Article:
WHY GO: The Bucks County Playhouse is back! Yes, the legendary “Summer Stock” theater, which had launched the careers of Grace Kelly, Robert Redford and many others, and which had fallen on hard times, has reemerged as a Playhouse Powerhouse. Author James Michener and Henry Mercer also have roots here, adding more reasons to visit fascinating, celebrity-studded Central Bucks County PA. On this strange trip of a getaway, you’ll discover the ghosts of New Hope, the place where General George Washington crossed the Delaware River, some great, inventive cuisine, and one of the most indulgent B&B’s in the Northeast.
Things to Do in Central Bucks County PA
TOUR/SEE A SHOW: Bucks County Playhouse, New Hope. This was the “Summer Stock” theater that launched many a famous actor. Neil Simon debuted his first play, Come Blow Your Horn, here. Grace Kelly earned her chops on this stage, and so did a young Robert Redford – in Nobody Loves Me, which went on to Broadway as Barefoot in the Park. From the time it opened in 1939, The Bucks County Playhouse was the place to be seen for decades – until it wasn’t.
Flagging and in receivership in 2010, the Playhouse underwent an extensive renovation and reopened as a community-owned not-for-profit theater in 2012. It is now back stronger than ever. New chairs, a polished floor, removal of dropped ceiling, state-of-art catwalk that replaces the old Hemp-Rope system; The Bucks County Playhouse may be in its 76th season, but it is a renewed three year old organization.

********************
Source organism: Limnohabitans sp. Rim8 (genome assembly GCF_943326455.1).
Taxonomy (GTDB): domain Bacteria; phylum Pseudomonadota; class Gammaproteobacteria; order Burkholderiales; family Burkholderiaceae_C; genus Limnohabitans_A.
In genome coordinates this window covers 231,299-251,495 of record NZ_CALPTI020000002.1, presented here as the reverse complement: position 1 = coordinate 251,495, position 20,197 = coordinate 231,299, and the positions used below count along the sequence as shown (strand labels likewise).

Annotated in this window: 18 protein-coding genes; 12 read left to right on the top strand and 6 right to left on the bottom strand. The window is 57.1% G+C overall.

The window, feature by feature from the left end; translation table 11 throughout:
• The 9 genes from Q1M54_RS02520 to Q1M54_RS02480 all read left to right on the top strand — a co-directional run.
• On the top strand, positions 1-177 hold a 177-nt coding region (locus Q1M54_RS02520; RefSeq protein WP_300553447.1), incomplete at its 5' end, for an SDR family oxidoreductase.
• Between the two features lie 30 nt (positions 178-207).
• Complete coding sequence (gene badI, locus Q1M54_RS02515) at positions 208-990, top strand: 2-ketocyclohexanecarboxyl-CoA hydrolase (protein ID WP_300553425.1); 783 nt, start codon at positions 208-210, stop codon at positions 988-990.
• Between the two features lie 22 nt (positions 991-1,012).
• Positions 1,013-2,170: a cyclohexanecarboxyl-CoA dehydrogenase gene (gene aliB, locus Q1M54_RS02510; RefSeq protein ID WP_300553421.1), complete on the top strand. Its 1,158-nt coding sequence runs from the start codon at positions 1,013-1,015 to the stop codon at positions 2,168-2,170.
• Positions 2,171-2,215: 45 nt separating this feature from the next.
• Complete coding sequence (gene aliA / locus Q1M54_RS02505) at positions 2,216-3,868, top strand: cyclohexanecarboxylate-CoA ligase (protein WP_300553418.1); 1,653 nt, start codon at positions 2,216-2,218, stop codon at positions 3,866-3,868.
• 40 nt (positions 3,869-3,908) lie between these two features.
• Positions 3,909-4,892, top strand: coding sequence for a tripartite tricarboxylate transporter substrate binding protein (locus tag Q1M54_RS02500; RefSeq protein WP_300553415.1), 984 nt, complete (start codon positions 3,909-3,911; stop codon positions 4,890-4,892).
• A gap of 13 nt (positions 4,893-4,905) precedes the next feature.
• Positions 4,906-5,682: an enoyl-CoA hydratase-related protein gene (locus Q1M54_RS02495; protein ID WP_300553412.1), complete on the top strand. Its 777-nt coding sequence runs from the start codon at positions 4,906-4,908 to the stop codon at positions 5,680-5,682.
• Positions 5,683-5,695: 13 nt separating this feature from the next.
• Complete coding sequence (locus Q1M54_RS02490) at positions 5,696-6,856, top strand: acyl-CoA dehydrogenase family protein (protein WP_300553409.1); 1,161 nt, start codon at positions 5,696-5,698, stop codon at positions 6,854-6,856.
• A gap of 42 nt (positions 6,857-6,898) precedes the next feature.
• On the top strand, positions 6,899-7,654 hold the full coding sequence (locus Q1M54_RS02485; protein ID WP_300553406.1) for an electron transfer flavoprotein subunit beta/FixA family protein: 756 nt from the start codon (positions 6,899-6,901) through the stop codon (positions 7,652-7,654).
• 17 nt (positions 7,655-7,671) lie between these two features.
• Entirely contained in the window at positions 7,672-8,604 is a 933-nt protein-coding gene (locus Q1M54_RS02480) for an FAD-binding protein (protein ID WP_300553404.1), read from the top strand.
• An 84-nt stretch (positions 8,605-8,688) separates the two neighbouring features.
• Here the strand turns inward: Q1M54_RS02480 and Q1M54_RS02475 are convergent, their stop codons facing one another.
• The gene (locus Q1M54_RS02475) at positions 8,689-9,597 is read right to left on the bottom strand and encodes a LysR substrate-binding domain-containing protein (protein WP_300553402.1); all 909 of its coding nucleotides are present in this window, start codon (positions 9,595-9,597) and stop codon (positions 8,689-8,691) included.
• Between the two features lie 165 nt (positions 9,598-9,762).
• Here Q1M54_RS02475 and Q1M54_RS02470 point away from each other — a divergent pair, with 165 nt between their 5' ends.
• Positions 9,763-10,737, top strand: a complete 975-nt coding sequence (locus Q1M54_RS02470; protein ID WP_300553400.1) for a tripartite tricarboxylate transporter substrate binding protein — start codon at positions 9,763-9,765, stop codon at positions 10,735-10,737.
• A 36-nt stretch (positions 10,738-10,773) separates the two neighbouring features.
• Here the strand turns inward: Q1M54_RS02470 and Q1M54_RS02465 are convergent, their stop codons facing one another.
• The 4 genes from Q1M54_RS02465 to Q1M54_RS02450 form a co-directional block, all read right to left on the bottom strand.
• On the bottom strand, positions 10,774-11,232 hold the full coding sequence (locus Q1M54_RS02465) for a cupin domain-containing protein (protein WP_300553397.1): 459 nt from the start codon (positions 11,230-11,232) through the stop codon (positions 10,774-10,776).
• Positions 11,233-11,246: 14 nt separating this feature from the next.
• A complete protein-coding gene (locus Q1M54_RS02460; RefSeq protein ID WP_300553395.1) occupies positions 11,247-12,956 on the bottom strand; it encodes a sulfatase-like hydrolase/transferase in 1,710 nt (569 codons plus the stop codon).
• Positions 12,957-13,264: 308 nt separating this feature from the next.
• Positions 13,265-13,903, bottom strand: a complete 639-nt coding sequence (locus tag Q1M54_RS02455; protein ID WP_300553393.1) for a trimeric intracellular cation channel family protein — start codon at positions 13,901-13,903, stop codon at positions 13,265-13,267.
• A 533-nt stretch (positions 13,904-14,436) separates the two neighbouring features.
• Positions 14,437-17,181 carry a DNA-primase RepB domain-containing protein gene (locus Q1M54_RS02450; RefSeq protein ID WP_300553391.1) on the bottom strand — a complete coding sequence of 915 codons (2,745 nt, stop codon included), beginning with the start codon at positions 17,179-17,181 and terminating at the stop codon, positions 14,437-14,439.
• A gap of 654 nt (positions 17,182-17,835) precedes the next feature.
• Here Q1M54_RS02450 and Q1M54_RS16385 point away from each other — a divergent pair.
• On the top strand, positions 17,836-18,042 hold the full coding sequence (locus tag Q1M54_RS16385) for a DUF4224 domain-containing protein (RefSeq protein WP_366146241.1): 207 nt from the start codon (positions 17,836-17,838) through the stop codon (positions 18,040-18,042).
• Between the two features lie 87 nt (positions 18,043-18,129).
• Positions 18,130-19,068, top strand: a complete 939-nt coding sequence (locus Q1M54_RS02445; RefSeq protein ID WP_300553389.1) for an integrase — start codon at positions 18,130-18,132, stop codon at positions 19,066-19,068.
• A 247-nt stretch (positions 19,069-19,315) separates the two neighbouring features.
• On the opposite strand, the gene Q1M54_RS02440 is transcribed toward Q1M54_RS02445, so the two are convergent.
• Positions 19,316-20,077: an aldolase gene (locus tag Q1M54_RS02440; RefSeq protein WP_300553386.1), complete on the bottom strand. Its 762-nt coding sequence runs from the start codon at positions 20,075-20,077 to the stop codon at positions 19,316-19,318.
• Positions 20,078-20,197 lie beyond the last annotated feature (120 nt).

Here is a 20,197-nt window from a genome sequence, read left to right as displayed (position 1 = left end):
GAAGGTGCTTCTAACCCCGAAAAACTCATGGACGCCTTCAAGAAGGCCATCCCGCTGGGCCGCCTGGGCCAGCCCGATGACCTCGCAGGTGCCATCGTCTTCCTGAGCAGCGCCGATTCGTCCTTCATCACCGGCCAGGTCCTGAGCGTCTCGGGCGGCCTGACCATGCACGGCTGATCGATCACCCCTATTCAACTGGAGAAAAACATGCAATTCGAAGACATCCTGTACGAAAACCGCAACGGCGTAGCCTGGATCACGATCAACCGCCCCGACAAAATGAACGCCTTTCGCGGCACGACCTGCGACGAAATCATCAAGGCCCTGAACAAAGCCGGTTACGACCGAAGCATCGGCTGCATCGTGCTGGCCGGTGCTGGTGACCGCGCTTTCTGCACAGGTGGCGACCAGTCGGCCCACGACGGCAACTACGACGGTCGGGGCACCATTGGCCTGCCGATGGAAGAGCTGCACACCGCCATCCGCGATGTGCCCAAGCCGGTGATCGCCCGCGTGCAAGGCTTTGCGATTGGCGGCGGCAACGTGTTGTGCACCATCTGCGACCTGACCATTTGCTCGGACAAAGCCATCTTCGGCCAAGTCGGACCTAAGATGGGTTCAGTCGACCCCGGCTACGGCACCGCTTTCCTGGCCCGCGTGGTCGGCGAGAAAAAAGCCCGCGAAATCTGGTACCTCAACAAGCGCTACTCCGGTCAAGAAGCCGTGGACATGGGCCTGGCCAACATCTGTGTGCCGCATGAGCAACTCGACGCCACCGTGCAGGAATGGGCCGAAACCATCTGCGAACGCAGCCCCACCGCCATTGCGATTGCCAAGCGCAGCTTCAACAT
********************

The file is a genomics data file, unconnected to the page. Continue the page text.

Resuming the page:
Built in the late 1700’s as the New Hope Grist Mill (after which the town was named), you’ll learn about the theater’s history on a great “behind the scenes” tour.
In the 1920’s and ‘30’s, when many New York City artists were priced out of the Hamptons as a summer retreat, they looked 85 miles to the West, in Bucks County PA, a sleepy yet beautiful region along the narrow Delaware River. Moss Hart, Oscar Hammerstein, and many up and coming actors and musicians moved here, and were original sponsors of a summer theater aka “summer stock.” (Prior to air-conditioning, when theaters in Manhattan were oppressively hot, actors would perform in summer resorts like Cape Cod, MA and Ogunquit, ME).
Two important, original elements were preserved during renovation: a magnificent “Fire Curtain” mural of New Hope painted by Julia Child’s brother-in-law, Charles Childs, and the 75 year old stage turntable, which hadn’t been working since 1955 when a flood rusted and locked up the gears. In February 2015, theater techs got “the grindstone” working again – to the joy of stagehands who had been forced to move sets manually.
Yes, the Bucks County Playhouse is back. In 2014 alone, it sent two critically acclaimed productions to Broadway: Mothers and Sons starring Tyne Daly, and the upcoming Misery, with Bruce Willis in the leading role. Tickets from $25. Check website for performance calendar.